Homogenisation is the breaking up of cells. This can be done in several ways either by vibrating the cells of by grinding up the cells. Homogenisation breaks up the plasma membranes and releases the organelles into the solution.
Flitration is getting rid of larger parts of the cell, this is done by passing the homeogenised cells through a gauze. Flitering the solution gets rid of any cell debris or tissue debris, this is because organelles are much smaller than the debris so the organelles pass through the gauze.
Ultracentrifugation is the seperating of organelles. After filtration you are left with a solution of different organelles. In order to seperate any particular organelles you have to carry out ultracentrifugation. This is done by-
- Cell fragments are poured into a test tube.
- Test tube put in a centrifuge (a machiene that seperates organelles) it is spun on a low with a force of around 10000g (g, force that is so many times gravity) for 15-20 mins.
- The spinning motion causes the heaviest organelles to sink to the bottom to form a thick sediment and then pellets.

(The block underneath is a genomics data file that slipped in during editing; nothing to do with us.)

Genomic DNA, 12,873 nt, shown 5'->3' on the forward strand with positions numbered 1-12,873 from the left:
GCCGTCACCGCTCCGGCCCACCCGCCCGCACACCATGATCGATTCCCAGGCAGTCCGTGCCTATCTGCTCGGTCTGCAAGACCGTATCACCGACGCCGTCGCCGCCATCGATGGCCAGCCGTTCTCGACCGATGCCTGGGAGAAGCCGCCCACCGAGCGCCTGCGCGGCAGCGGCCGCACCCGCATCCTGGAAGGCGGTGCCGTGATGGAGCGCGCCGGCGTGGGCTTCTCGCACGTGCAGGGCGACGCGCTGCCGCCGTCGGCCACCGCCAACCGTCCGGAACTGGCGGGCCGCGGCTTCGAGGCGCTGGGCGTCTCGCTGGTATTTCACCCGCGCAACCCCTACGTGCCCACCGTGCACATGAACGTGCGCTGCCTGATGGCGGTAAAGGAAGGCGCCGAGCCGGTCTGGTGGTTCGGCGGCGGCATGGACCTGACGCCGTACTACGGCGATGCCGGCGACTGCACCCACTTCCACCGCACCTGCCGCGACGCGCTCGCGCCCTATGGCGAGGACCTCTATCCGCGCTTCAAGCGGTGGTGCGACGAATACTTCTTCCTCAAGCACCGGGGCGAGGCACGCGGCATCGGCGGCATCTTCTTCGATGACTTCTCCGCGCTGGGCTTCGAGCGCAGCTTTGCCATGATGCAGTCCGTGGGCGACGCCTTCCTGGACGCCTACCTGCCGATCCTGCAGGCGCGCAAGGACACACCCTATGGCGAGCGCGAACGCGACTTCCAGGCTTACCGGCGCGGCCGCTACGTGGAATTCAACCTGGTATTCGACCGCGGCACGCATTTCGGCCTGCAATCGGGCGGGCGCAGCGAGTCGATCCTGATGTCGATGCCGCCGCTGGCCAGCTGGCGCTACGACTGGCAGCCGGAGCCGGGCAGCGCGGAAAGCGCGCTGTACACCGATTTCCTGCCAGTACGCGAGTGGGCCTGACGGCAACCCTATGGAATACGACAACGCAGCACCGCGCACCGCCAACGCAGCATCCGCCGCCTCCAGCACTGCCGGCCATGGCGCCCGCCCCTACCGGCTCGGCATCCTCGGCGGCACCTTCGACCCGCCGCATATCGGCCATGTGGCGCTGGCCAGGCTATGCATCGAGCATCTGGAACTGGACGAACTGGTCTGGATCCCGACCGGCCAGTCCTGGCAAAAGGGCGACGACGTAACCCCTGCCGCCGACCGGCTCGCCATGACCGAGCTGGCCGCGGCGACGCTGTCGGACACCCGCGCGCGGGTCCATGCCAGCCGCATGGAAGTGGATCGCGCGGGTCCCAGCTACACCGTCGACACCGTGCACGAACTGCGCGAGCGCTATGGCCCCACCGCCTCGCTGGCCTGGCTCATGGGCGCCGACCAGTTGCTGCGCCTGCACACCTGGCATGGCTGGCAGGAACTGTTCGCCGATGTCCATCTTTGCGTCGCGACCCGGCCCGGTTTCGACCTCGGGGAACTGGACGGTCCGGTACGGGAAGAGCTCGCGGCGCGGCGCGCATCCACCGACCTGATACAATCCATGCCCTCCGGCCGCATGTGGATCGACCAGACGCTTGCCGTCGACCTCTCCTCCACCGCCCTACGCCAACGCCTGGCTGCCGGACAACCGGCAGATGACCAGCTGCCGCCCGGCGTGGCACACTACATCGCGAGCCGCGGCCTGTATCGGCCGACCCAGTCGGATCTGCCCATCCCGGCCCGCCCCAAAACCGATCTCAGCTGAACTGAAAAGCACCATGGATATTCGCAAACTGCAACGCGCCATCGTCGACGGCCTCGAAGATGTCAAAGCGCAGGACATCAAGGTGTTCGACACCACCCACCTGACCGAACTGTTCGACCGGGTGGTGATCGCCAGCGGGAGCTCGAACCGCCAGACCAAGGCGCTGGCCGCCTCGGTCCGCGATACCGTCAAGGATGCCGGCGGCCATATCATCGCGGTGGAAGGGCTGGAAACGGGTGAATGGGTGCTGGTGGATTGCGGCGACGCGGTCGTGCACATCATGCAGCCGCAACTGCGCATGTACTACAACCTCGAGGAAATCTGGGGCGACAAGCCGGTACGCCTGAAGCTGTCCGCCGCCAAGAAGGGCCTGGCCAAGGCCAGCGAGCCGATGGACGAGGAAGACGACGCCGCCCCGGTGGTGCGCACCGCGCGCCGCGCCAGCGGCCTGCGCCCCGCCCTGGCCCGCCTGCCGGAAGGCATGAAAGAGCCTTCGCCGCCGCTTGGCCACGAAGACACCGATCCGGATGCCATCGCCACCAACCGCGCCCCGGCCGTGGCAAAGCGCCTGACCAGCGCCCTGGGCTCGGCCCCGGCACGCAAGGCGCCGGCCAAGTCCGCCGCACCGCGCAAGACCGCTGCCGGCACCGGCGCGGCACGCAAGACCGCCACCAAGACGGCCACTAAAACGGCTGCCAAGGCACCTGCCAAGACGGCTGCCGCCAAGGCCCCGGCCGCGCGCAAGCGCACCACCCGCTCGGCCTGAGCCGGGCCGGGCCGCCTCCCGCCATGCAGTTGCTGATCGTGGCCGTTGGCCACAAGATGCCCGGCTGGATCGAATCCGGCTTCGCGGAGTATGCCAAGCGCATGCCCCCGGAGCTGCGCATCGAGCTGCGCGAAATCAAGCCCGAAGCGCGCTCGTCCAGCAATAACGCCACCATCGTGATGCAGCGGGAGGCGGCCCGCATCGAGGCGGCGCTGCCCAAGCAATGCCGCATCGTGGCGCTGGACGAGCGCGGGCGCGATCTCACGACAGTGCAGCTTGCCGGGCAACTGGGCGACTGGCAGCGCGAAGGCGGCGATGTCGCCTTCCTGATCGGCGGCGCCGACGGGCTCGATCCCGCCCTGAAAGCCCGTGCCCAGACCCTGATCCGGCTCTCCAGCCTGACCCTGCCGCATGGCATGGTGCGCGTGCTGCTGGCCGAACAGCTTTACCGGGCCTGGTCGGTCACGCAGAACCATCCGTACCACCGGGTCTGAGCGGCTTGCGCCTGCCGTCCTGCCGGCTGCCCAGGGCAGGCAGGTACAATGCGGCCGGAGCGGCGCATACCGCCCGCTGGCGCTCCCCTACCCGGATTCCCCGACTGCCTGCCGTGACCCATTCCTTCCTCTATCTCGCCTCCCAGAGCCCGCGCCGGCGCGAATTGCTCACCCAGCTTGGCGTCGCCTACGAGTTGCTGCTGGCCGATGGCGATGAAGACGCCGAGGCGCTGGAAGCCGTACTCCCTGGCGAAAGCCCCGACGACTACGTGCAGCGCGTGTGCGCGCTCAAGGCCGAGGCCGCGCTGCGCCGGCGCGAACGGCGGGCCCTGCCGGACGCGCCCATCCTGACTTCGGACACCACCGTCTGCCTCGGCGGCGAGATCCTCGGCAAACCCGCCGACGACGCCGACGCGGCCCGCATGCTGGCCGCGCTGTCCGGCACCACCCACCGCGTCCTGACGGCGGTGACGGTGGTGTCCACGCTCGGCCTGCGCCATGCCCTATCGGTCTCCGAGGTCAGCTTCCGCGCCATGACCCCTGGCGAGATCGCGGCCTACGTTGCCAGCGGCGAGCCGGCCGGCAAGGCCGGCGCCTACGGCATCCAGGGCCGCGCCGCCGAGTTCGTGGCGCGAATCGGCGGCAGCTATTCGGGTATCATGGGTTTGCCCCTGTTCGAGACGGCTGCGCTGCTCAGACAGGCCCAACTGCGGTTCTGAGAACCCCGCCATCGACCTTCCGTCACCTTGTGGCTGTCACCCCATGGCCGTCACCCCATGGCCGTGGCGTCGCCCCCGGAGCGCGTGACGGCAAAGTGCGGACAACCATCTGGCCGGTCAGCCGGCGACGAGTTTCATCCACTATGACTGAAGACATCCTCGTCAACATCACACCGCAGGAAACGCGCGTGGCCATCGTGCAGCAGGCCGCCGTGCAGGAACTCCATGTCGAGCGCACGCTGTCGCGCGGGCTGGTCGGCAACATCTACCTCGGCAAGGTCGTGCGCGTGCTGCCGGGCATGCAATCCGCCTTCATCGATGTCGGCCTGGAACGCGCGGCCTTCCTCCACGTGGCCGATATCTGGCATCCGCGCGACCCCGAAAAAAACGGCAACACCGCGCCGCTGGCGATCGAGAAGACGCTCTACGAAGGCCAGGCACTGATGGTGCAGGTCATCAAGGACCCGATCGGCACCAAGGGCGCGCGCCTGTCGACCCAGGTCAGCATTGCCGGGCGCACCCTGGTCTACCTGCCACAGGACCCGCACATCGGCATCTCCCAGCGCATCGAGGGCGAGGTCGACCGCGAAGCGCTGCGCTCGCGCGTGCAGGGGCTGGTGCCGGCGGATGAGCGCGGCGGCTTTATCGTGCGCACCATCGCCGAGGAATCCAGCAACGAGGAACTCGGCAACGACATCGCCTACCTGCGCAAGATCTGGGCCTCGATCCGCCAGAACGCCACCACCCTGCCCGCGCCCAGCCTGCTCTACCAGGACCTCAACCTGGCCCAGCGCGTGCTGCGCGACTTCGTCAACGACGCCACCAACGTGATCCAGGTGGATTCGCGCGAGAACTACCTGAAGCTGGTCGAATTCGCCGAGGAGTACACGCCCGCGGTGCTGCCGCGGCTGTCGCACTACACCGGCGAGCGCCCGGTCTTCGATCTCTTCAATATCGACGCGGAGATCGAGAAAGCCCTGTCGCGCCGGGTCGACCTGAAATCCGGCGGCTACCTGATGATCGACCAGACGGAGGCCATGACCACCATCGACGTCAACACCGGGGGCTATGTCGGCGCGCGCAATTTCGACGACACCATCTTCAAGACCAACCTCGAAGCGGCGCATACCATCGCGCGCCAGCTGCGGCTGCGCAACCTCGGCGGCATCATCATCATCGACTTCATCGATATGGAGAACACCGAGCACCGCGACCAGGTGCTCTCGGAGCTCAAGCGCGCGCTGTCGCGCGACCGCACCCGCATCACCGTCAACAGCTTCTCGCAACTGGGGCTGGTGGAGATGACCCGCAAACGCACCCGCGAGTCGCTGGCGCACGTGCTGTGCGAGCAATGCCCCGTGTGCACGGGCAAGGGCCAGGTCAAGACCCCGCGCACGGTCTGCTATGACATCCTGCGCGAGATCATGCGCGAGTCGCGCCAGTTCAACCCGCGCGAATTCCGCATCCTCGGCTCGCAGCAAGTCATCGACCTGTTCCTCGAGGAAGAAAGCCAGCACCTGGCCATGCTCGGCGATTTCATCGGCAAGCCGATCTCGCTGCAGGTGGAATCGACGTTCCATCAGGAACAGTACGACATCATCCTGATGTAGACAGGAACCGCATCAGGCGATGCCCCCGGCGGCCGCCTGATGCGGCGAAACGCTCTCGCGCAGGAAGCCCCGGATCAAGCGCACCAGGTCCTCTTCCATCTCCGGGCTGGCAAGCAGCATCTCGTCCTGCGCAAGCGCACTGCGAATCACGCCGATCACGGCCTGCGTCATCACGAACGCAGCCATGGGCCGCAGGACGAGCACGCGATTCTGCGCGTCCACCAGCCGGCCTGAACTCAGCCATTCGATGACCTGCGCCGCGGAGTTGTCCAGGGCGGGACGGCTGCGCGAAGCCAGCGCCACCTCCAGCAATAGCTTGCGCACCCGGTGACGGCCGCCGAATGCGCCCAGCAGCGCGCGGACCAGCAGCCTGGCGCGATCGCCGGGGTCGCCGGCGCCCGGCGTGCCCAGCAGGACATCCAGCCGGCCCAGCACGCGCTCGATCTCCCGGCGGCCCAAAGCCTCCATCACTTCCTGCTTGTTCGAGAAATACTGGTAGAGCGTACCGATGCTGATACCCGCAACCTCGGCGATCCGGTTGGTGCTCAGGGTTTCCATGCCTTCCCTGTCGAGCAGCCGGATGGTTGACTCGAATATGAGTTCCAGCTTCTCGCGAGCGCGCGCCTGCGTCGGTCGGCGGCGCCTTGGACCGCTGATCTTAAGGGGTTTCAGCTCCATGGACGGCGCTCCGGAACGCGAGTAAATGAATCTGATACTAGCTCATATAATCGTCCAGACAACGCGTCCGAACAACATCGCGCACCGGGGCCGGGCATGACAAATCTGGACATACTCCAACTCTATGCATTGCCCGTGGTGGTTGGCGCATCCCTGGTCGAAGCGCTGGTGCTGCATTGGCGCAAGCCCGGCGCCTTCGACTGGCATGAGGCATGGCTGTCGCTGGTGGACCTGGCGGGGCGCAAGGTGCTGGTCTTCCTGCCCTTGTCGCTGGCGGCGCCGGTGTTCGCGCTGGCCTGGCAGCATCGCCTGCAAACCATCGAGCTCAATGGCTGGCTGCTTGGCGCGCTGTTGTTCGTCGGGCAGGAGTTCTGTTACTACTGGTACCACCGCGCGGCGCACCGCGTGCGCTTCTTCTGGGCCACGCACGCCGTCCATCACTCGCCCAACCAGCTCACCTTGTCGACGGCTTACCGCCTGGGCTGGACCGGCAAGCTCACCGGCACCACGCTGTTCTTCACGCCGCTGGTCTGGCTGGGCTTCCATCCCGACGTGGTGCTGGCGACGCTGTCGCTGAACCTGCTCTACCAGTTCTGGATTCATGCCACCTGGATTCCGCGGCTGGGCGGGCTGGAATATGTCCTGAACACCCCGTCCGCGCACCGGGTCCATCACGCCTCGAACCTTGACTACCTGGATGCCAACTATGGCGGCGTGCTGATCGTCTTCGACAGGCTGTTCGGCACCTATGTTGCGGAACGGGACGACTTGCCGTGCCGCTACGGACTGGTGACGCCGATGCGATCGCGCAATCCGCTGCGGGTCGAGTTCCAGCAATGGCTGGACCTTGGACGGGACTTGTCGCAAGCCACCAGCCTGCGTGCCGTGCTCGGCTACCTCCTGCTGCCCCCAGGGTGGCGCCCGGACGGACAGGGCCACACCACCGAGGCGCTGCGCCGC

- The rest of the soloution is liquid this is called supernatant.
- Supernatent is drained off and poured into another test tube and put in the centrifuge again at a higher speed and the heaviest organelles form pellet in the bottom of the test tube
- This processes is then repeated until all the organelles are seperated.
Requirements of solution for Ultracentrifugation
The organelle solution's salt concentration is made isotonic this means that osmosis cant take place and the organelles vary in mass. The soloution is also buffered to minimise change in pH so that the enzymes in the organelles dont start to denature. The temperature of the soloution is kept low to slow down metabolism and to minimise self digestion of the organelles.